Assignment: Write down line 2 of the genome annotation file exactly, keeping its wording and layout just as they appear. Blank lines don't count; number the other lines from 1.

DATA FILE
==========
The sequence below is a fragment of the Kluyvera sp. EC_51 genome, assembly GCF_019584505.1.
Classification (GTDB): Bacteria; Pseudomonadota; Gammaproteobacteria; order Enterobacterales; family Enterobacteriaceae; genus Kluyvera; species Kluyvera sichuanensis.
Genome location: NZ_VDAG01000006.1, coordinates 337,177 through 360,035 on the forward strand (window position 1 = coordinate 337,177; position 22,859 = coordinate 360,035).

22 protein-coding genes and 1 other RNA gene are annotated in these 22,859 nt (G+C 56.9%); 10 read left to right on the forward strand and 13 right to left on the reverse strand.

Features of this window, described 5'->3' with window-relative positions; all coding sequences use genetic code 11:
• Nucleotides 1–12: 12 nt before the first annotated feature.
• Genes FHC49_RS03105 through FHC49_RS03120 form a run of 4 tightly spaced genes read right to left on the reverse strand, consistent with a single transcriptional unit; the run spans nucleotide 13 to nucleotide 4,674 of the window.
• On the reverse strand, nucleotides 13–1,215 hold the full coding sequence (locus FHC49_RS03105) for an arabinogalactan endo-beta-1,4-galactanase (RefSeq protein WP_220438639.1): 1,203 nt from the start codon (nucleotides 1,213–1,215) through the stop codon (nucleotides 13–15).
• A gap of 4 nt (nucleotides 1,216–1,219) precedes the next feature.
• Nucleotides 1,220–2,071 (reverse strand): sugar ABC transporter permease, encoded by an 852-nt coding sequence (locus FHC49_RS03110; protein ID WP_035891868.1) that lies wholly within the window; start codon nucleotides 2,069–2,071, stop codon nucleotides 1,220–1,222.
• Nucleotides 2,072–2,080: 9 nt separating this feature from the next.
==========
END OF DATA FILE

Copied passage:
Classification (GTDB): Bacteria; Pseudomonadota; Gammaproteobacteria; order Enterobacterales; family Enterobacteriaceae; genus Kluyvera; species Kluyvera sichuanensis.